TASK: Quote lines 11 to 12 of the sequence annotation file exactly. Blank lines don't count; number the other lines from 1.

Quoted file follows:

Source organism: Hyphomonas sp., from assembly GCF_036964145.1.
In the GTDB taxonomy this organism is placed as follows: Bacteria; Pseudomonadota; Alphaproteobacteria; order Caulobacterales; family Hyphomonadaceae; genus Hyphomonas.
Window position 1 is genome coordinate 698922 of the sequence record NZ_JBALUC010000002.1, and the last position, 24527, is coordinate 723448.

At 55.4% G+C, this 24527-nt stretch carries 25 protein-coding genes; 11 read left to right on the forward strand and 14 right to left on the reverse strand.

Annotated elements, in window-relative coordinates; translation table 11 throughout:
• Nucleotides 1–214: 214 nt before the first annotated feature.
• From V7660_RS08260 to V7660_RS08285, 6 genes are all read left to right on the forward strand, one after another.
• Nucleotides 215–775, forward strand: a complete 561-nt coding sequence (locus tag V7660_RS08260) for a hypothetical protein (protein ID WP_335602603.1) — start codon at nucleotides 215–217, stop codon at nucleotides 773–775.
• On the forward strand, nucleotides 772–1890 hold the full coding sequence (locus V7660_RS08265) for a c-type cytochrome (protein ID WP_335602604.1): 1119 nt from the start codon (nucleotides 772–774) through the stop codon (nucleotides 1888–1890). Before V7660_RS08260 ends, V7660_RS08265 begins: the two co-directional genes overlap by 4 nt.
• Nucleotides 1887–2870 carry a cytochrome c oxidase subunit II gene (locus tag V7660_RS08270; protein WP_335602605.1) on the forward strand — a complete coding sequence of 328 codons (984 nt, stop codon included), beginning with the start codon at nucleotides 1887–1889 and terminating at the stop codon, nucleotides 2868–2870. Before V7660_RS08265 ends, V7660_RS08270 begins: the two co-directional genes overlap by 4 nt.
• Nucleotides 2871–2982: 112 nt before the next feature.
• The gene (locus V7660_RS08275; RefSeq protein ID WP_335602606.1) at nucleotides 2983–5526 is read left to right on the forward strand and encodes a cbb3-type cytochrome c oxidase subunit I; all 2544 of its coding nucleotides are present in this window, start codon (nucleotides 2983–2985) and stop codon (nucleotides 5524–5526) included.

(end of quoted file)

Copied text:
• Nucleotides 2871–2982: 112 nt before the next feature.
• The gene (locus V7660_RS08275; RefSeq protein ID WP_335602606.1) at nucleotides 2983–5526 is read left to right on the forward strand and encodes a cbb3-type cytochrome c oxidase subunit I; all 2544 of its coding nucleotides are present in this window, start codon (nucleotides 2983–2985) and stop codon (nucleotides 5524–5526) included.